Thanks. Good morning everybody. I wanted to go back to the comments on incentivized ethane recovery in 2022. Can you just give us a sense of what's going to drive that? And have you changed the rates directionally that you're charging on that incentivized ethane?

Sheridan C. Swords
Senior Vice President, Natural Gas Liquids at ONEOK

Michael, this is Sheridan. What we -- as we said before, what drives that is the difference between natural gas prices in the Bakken compared to ethane prices in Mont Belvieu. And so what's going to drive that rate higher is if we see that spread continue to wide, we will incentivize more ethane out of the Bakken to capture that spread. So it's not -- we're not putting out a new tariff or reducing TNF fees, we're actually literally capturing gas price to ethane prices, which today is widened out wider than what we saw in '21.

Michael Blum
Analyst at Wells Fargo & Company

Okay. Great. I appreciate that. And then just maybe a related question, can you give us your latest thoughts on the -- some of the proposed, including your own natural gas pipeline expansion projects out of the Bakken? Do you think we're getting closer to a place where we're going to need some more gas capacity?

Charles M. Kelley
Senior Vice President, Natural Gas at ONEOK

Yes, Michael, this is Chuck. I do and we do, we believe that the Bakken will need some resolute takeaway, let's say, in the next, call it, three years, either side of that. And as you may have heard on TC Energy's call, they said don't be surprised if you see an open season this spring. And frankly, I think all stakeholders, processors, pipelines and producers realize the decision probably needs to be made this year to effectuate that time line. So between Northern Border's Bison Express pipeline and some underutilized pipelines in the Powder River Basin, I think we'll be able to go ahead and manage that egress.

Operator

Our next question will come from Jeremy Tonet with JPMorgan.

Jeremy Tonet
Analyst at JPMorgan Chase & Co.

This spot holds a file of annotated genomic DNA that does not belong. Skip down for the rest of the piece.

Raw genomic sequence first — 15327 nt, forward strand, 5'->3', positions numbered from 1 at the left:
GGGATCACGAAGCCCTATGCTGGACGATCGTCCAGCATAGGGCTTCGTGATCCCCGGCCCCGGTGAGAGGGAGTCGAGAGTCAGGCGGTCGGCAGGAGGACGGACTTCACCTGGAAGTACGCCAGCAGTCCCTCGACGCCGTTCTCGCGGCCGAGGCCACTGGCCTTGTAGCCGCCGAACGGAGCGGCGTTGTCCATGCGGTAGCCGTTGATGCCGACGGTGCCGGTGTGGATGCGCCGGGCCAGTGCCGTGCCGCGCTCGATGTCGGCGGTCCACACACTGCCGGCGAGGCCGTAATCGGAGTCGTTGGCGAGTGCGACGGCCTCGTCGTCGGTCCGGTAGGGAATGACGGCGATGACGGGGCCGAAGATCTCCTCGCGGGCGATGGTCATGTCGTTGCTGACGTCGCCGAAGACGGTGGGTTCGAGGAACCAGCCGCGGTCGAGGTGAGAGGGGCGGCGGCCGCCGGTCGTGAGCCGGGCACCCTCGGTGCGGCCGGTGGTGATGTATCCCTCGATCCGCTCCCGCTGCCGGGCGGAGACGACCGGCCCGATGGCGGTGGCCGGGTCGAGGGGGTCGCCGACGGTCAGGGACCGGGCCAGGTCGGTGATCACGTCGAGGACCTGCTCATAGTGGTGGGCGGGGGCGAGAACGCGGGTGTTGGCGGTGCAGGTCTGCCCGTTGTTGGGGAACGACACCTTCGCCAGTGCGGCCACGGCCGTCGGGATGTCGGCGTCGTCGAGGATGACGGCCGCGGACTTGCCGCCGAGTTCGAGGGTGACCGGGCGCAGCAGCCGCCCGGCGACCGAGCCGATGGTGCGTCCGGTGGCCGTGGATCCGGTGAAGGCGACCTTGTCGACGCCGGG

Hi, good morning. Just wanted to pick up on the Bakken a little bit here, I guess, more thoughts about NBPL in heat content and given kind of the trajectory here, just wondering if you could walk us through, I guess, procedurally next steps if it's viewed that the heat content would get too high and there would need to be adjustments in the rate or less ethane accepted? Or just any thoughts you could share there?

Kevin L. Burdick
Executive Vice President and Chief Operating Officer at ONEOK

Yes, Jeremy, it's Kevin. Yes, that phenomenon still exists. If you -- if we rewind a little bit pre-COVID, we were bumping up against those -- some BTU downstream challenges. And there was a lot of discussion in the basin and Northern Border had proposed a new tariff that ultimately got denied and FERC asked the pipe to go back and work with shippers, work with markets to produce a little more information. COVID hit and it really reduced the volumes back to where it wasn't an issue.

If you look at gas production or gas capture in the Bakken today, we are back up to the pre-COVID levels. So the only thing that's keeping that problem from being persistent is the ethane that we're recovering on an incentivized basis, which is reducing the heat content. If that market turns around and we don't incent ethane, then that's going to raise the BTU content back on border to the levels we were seeing pre-pandemic.

So absolutely -- Northern Border, it continues to have those conversations. It's our understanding, they will go back to FERC with a recommendation sometime this year. But in the meantime, we've proven if we do end up with a heat content issue, we can always recover ethane to make that okay, the BTU spec back okay on the pipe. But if that's a forced ethane recovery because of a BTU limit, that would be at full rates.

Jeremy Tonet
Analyst at JPMorgan Chase & Co.

Got it. That's a helpful context there. And maybe just kind of pivoting towards the guide for a minute here, and thanks for kind of listing some of the puts and takes. But just was curious if we think about kind of the formation of the guidance, I imagine this was informed last night, and it was formed a little while ago. And if you kind of overweigh the world today as we see it within how that applies to the guidance range. Could you provide any color there? Would that put you guys kind of at the high end? Or any other thoughts on what's happening today? And how that covers, I guess, where you could fall in the guidance range?

Pierce H. Norton
President and Chief Executive Officer at ONEOK